Still counting HERO repeal petition signatures

After more than a month, we finally have an update on the signature counting from the HERO repeal petition trial.

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The first publicly disclosed tally since the heated trial surrounding the city’s equal rights ordinance wrapped up last month leaves opponents of the law about 3,000 valid petition signatures shy of triggering a repeal referendum, though 8,500 more signatures are still in question and will decide the case.

[…]

For the past month, attorneys on both sides have been counting signatures using [Judge Robert Schaffer]’s rulings. As expected, they have come to different conclusions; the city contends the opponents again failed, while opponents say they have plenty more valid signatures than they need.

But attorneys on both sides agree that the legibility of circulator signatures on certain pages, affecting 8,500 total signatures, will now decide the case.

The plaintiffs argue that legibility should not be a factor.

“We can’t empower the government with the right to be the judge, jury and executioner on whether somebody has a right to vote based on penmanship,” said Andy Taylor, attorney for the plaintiffs.

The city, however, contends that if they can’t determine who a circulator is based on their signature or printed name, all the other signatures collected on that page should be discarded, per city charter and the judge’s ruling.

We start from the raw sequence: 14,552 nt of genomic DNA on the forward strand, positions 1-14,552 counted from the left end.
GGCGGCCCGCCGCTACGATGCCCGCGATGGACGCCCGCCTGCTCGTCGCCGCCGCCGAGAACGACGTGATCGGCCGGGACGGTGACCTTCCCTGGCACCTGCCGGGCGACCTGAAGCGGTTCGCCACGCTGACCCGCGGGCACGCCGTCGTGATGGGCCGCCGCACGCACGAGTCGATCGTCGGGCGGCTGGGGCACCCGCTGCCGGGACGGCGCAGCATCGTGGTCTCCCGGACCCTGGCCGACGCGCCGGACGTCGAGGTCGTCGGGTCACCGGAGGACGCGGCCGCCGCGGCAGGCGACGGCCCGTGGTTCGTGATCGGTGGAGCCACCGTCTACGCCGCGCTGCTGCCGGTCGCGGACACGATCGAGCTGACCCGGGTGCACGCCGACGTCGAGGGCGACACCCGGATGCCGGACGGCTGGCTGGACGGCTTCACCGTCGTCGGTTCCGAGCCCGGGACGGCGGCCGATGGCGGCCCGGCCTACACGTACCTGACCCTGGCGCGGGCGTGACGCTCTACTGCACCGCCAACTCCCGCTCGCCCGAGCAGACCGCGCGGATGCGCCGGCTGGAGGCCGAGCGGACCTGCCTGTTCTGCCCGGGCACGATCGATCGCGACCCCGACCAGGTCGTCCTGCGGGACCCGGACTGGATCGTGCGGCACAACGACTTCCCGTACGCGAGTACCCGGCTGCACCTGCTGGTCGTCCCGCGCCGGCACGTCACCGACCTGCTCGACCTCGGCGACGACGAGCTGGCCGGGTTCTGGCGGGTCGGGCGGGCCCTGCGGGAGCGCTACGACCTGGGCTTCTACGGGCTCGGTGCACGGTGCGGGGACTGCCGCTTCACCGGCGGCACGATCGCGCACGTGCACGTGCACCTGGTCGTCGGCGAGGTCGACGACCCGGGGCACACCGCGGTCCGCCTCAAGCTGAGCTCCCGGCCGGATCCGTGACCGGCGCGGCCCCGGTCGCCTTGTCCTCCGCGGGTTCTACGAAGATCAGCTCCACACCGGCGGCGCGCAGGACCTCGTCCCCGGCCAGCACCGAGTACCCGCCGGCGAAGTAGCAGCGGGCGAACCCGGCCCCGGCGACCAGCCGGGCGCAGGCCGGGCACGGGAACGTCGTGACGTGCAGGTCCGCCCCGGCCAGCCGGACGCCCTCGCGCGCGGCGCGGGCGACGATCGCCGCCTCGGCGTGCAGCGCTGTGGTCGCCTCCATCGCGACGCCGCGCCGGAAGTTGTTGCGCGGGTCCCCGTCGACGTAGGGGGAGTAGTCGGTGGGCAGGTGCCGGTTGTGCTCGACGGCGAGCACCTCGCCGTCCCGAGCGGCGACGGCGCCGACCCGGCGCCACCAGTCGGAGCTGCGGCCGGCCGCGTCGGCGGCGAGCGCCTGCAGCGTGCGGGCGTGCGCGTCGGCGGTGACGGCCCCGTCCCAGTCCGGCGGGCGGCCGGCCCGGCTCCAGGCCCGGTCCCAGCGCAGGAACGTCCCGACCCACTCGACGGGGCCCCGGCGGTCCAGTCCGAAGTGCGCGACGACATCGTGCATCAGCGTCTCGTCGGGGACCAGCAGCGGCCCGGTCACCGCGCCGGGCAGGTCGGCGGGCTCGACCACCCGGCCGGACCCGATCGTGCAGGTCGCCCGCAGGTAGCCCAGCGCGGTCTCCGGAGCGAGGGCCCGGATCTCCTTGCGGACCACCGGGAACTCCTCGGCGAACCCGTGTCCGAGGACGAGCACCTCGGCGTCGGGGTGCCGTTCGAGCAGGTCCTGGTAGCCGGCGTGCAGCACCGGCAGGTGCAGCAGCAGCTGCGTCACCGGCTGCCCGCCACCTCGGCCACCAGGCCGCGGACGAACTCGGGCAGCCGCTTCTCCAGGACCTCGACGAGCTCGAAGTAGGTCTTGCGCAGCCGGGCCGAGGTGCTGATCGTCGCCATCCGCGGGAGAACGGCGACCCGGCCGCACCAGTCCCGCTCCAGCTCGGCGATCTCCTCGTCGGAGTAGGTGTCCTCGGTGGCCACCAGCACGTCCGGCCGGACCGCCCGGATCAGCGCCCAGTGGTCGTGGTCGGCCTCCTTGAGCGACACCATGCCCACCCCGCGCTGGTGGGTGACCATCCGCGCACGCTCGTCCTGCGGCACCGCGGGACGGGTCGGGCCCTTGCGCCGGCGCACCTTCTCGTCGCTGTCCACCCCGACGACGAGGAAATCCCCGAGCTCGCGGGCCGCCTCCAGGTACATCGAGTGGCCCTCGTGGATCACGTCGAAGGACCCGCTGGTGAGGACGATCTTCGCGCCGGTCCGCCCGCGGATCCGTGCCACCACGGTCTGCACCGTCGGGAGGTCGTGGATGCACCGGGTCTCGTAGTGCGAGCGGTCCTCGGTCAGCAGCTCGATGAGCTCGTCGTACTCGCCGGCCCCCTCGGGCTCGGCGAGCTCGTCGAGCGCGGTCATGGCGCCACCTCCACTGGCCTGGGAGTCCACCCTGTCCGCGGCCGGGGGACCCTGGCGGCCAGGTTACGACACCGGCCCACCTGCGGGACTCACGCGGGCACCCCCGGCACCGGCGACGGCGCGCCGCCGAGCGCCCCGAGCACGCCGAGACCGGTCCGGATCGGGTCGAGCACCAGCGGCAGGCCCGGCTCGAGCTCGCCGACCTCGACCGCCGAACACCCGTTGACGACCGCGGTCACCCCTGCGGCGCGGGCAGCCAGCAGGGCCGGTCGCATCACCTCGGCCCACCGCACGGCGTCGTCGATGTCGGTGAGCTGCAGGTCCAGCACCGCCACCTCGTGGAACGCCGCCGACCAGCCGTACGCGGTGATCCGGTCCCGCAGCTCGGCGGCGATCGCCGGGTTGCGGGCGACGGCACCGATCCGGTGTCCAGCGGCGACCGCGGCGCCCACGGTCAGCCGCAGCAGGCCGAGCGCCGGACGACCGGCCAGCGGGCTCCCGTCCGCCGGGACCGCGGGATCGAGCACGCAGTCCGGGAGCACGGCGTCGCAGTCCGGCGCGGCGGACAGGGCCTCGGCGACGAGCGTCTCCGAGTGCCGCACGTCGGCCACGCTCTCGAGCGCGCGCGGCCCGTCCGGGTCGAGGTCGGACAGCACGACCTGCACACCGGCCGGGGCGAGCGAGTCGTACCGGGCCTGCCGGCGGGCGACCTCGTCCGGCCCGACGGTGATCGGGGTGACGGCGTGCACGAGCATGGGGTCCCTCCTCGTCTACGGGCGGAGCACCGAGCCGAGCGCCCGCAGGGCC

“The plaintiffs are mounting every desperate challenge they possibly can to try to overcome the effect of the jury’s verdict and the effect of the judge’s post-verdict rulings,” said Geoffrey Harrison, lead attorney for the city. “The plaintiffs lost at trial. They lose on the law. They lose on the facts. But they are prolonging this process by refusing to accept reality.”

Taylor said he’s reviewed the signatures thrown out on legibility grounds, and he believes the judge will agree with him that many are legible.

[…]

It was Schaffer’s ruling several weeks ago that further complicated the case. More than one month ago, the jury found that many high-volume signature-gatherers made mistakes in signing and subscribing the pages they collected, often failing to both print and sign their names at the bottom of the page. After that ruling, city attorneys said barely more than 2,000 petition signatures were valid.

But Schaffer’s ruling was more lenient, requiring only a legible signature or printed name. Under that interpretation, Harrison said the plaintiffs now have between 14,000 and 15,500 valid signatures, still shy of 17,269.